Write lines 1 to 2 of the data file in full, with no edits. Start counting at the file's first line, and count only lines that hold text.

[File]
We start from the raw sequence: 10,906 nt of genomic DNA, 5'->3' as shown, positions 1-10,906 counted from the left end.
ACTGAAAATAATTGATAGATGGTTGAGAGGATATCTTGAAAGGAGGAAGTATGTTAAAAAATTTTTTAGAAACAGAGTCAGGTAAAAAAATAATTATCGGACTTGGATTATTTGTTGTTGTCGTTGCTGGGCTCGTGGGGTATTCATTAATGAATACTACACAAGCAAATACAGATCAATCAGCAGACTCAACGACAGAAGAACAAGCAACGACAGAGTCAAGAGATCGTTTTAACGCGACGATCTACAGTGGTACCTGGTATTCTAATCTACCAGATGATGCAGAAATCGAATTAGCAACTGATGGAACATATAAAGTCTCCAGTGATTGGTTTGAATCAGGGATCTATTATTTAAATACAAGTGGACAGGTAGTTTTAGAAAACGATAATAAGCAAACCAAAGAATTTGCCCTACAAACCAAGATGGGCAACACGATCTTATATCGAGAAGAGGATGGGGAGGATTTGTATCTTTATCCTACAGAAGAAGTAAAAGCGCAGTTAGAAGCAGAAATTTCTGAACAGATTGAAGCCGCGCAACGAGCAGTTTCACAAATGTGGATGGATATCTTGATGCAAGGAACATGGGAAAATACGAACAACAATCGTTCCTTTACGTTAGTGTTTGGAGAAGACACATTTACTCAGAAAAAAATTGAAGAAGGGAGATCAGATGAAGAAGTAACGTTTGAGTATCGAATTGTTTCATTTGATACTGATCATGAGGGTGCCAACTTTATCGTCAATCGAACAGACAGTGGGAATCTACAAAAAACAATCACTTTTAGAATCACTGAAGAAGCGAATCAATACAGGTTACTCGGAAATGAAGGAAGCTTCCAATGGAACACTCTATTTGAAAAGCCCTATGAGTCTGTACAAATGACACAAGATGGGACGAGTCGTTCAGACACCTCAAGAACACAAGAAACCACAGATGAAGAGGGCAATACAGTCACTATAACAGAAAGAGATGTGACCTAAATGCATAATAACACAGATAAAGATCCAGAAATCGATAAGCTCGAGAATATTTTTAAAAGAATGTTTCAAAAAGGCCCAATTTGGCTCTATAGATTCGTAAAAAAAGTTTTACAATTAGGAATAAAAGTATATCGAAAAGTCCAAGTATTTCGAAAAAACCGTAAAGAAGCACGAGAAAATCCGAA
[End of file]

We start from the raw sequence: 10,906 nt of genomic DNA, 5'->3' as shown, positions 1-10,906 counted from the left end.
ACTGAAAATAATTGATAGATGGTTGAGAGGATATCTTGAAAGGAGGAAGTATGTTAAAAAATTTTTTAGAAACAGAGTCAGGTAAAAAAATAATTATCGGACTTGGATTATTTGTTGTTGTCGTTGCTGGGCTCGTGGGGTATTCATTAATGAATACTACACAAGCAAATACAGATCAATCAGCAGACTCAACGACAGAAGAACAAGCAACGACAGAGTCAAGAGATCGTTTTAACGCGACGATCTACAGTGGTACCTGGTATTCTAATCTACCAGATGATGCAGAAATCGAATTAGCAACTGATGGAACATATAAAGTCTCCAGTGATTGGTTTGAATCAGGGATCTATTATTTAAATACAAGTGGACAGGTAGTTTTAGAAAACGATAATAAGCAAACCAAAGAATTTGCCCTACAAACCAAGATGGGCAACACGATCTTATATCGAGAAGAGGATGGGGAGGATTTGTATCTTTATCCTACAGAAGAAGTAAAAGCGCAGTTAGAAGCAGAAATTTCTGAACAGATTGAAGCCGCGCAACGAGCAGTTTCACAAATGTGGATGGATATCTTGATGCAAGGAACATGGGAAAATACGAACAACAATCGTTCCTTTACGTTAGTGTTTGGAGAAGACACATTTACTCAGAAAAAAATTGAAGAAGGGAGATCAGATGAAGAAGTAACGTTTGAGTATCGAATTGTTTCATTTGATACTGATCATGAGGGTGCCAACTTTATCGTCAATCGAACAGACAGTGGGAATCTACAAAAAACAATCACTTTTAGAATCACTGAAGAAGCGAATCAATACAGGTTACTCGGAAATGAAGGAAGCTTCCAATGGAACACTCTATTTGAAAAGCCCTATGAGTCTGTACAAATGACACAAGATGGGACGAGTCGTTCAGACACCTCAAGAACACAAGAAACCACAGATGAAGAGGGCAATACAGTCACTATAACAGAAAGAGATGTGACCTAAATGCATAATAACACAGATAAAGATCCAGAAATCGATAAGCTCGAGAATATTTTTAAAAGAATGTTTCAAAAAGGCCCAATTTGGCTCTATAGATTCGTAAAAAAAGTTTTACAATTAGGAATAAAAGTATATCGAAAAGTCCAAGTATTTCGAAAAAACCGTAAAGAAGCACGAGAAAATCCGAA